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I am trying to "beautify" scripts automatically by using declare -f function

In a nutshell: Given a bash script foo , you can apparently "automagically" indent it by doing, in bash: MAGIC () { ...here you copy/paste the whole foo script... ; } ; declare -f MAGIC

I provide an example script below that does that for any script you give it as input.

My question is : what are the main caveats of using an encompassing function and then declare -f it ?

  • any special dangers?
  • limit on the number of function nesting ? (I can have functions in the script, they are happily indented as well, but how many levels deep can I go?)
  • "won't be able to do this/interpret that/..." ? (it seems awk script get fine, and are even indented a bit (the main script is aligned to the rest of the script) ... but what (other) things could pose problems?
  • will lose some informations? I noticed: it removes blank lines, and comments (# ...), but what else does it discard/modify?

I want to get your input before I can use my "indent" script below to reindent a bunch of bash scripts...

Here is my first attempt, comments (and answers about concerns above) welcomed :

#!/usr/bin/bash
 # parameters:  $@ = bash (only) scripts that need reindentations.

for script in "$@" ; do
  tmpfile="${script}.BEAUTIFY.tmp"
  finalfile="${script}.BEAUTIFY"
  # optionnal temporisation...
  echo "I am about to create ${script}.BEAUTIFY from the bash (I hope) script: ${script} . Press return if OK, ctrl-C if not"
  read temporisation
  # we output the following commands into a pipe to a subshell bash:
  { sleep 1
    echo "
      # declare surrounding function . The script has to be bash, but can contain also functions, etc.
      # Will lose # comments and blank lines, but maybe also other things... hence the Question on unix.se
      ODBEAUTIFIER () {
      $(cat "$script")
      }
      #  print if via declare -f, to pretiffy it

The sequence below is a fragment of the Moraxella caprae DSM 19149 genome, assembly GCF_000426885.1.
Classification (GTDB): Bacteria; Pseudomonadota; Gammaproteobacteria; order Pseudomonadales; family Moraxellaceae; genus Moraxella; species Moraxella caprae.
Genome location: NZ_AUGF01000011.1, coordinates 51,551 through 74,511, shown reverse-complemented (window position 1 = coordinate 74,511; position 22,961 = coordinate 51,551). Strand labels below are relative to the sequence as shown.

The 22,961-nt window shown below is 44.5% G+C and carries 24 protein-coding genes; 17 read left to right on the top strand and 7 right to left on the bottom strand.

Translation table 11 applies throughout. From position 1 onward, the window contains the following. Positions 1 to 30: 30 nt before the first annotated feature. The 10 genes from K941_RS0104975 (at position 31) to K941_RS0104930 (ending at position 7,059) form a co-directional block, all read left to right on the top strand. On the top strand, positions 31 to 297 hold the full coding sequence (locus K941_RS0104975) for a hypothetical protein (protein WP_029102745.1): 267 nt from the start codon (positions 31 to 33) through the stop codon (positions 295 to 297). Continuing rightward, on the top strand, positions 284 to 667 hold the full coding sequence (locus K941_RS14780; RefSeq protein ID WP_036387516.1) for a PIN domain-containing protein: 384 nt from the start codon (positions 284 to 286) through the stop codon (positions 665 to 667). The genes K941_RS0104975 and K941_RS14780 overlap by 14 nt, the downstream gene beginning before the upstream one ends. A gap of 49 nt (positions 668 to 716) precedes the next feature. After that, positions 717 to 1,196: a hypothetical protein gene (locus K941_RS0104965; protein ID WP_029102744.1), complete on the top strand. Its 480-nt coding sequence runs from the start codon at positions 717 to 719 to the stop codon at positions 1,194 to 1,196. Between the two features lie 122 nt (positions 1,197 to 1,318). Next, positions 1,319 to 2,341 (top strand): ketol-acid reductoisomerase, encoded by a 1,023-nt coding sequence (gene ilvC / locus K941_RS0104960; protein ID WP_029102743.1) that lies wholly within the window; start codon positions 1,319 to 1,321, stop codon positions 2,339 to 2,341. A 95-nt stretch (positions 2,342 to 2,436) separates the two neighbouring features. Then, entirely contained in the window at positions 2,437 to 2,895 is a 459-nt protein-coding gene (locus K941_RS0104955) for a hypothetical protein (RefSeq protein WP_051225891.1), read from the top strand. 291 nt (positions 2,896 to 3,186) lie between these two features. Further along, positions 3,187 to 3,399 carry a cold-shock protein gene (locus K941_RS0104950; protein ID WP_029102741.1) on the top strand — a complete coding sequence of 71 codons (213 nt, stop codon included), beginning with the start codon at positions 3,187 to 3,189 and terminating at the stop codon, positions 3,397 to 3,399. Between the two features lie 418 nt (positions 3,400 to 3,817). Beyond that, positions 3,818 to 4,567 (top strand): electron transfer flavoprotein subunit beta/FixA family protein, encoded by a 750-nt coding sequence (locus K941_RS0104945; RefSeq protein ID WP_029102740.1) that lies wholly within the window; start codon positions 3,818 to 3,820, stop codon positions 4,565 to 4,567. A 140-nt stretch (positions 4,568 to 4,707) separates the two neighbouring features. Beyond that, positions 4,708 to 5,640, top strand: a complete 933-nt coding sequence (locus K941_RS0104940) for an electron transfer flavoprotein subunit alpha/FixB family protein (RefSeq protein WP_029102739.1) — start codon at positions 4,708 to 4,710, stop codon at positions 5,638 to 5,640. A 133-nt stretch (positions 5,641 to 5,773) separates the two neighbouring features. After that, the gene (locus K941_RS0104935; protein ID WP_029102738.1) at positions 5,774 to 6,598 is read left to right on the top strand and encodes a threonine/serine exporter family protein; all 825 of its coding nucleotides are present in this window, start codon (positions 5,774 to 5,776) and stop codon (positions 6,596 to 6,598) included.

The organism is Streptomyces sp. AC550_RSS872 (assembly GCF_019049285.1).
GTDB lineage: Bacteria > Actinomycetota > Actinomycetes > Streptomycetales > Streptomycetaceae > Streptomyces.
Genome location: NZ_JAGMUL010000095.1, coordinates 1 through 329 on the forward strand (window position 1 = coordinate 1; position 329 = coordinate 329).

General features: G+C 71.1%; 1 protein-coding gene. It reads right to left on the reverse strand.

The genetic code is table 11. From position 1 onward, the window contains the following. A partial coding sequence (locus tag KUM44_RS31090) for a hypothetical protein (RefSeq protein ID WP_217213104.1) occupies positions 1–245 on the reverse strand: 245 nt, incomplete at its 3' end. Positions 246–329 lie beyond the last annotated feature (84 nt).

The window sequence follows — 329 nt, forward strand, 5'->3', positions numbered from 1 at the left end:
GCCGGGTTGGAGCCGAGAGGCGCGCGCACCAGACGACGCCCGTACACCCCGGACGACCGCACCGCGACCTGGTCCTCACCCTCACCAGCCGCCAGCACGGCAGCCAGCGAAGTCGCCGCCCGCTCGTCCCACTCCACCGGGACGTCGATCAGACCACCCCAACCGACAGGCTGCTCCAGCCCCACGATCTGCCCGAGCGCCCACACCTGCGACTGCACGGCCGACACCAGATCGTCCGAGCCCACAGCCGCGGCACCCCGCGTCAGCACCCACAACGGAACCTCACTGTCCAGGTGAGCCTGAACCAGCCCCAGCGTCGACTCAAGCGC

declare -f ODBEAUTIFIER > \"${tmpfile}\"
      #  then get rid of the surrounding ODBEAUTIFIER function:
      tail -n +3 \"${tmpfile}\" | tac | tail -n +2 | tac | sed -e 's/    //' > \"${finalfile}\"
      #  and displays the resulting file
      ls -l \"${script}\" \"${finalfile}\"
      \rm \"${tmpfile}\" ; # that rm has a backslash to avoid aliases to rm -i
      "
   } | bash ; #  that sub- bash receives the input and interprets it
done

Note/edit: There is a workaround (but with many caveats and dangers) to avoid the "declare -f will lose comments starting with #": but it seems it distracts (... at least one insisting user, see comments below ^^) from the main question (Even tough I cited the many caveats of the workaround, I prefer to remove its mention above as it wasn't at all the point of the question. Curious minds may refer to the edit before now ^^ )

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There's a security risk with reading in the script as a function then piping to another shell: If the input file contains an unmatched }, then whatever follows it will be executed (and omitted from the output).

An unmatched } could come about accidentally or maliciously. It would normally cause bash to report a syntax error, but an attacker could hide this (from the user running the beautify script) by ending the file with another, unfinished function:

}
echo "insert shellcode here" > ~/RCFILE
function end_func {
    true

Less important:

  • You've mentioned that it loses comments starting with #. That includes the opening #!/bin/..., so it may prevent the output files from running.

  • sed -e 's/ //' strips the first 4 spaces in any line. Those are usually the 4 spaces prepended by declare. But declare doesn't insert spaces before the lines of a here-document, so this may delete other spaces that were part of the original.

  • You could use head -n -1 instead of tac | tail -n +2 | tac. Or you could remove both tails and use sed '1,2d;$d'.

  • I like your remarks, except the security one (a first ^^). : the script can be run as a very low proviledge user, and I also won't use it on other scripts than my own... But it's true it could indeed be used to insert something.. at the cost of making the original script doing it too (or not being syntaxivcally correct, in your example). thx for your input. – Olivier Dulac May 8 '16 at 19:18

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